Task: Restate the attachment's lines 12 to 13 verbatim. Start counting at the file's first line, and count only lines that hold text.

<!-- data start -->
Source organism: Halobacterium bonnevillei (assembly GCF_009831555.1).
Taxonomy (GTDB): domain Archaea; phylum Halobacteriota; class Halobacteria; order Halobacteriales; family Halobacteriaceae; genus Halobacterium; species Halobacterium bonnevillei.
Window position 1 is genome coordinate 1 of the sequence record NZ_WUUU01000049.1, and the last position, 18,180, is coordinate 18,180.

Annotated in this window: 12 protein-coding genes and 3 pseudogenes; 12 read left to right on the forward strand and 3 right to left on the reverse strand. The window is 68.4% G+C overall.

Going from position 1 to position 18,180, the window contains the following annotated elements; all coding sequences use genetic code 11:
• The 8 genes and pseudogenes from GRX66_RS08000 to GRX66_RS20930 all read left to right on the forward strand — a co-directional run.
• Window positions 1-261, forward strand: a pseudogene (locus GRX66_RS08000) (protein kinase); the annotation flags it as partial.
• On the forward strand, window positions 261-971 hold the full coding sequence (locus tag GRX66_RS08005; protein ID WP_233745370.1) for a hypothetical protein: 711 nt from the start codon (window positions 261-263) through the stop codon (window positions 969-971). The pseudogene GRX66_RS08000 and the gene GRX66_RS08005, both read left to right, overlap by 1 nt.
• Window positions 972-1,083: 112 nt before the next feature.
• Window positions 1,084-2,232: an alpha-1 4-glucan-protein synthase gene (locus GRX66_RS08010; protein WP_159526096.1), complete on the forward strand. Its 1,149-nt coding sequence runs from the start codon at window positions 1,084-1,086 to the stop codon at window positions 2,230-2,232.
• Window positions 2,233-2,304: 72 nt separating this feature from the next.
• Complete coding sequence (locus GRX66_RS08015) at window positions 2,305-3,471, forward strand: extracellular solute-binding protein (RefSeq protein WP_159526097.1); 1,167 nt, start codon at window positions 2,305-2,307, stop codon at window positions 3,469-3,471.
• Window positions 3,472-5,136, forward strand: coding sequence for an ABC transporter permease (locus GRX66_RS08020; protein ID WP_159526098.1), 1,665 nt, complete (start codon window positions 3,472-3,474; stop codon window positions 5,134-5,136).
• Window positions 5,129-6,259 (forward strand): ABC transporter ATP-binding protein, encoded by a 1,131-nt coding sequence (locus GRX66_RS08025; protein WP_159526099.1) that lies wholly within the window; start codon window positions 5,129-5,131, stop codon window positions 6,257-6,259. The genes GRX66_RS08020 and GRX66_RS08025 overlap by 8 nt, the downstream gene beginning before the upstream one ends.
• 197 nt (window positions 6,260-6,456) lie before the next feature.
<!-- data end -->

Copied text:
• Complete coding sequence (locus GRX66_RS08015) at window positions 2,305-3,471, forward strand: extracellular solute-binding protein (RefSeq protein WP_159526097.1); 1,167 nt, start codon at window positions 2,305-2,307, stop codon at window positions 3,469-3,471.
• Window positions 3,472-5,136, forward strand: coding sequence for an ABC transporter permease (locus GRX66_RS08020; protein ID WP_159526098.1), 1,665 nt, complete (start codon window positions 3,472-3,474; stop codon window positions 5,134-5,136).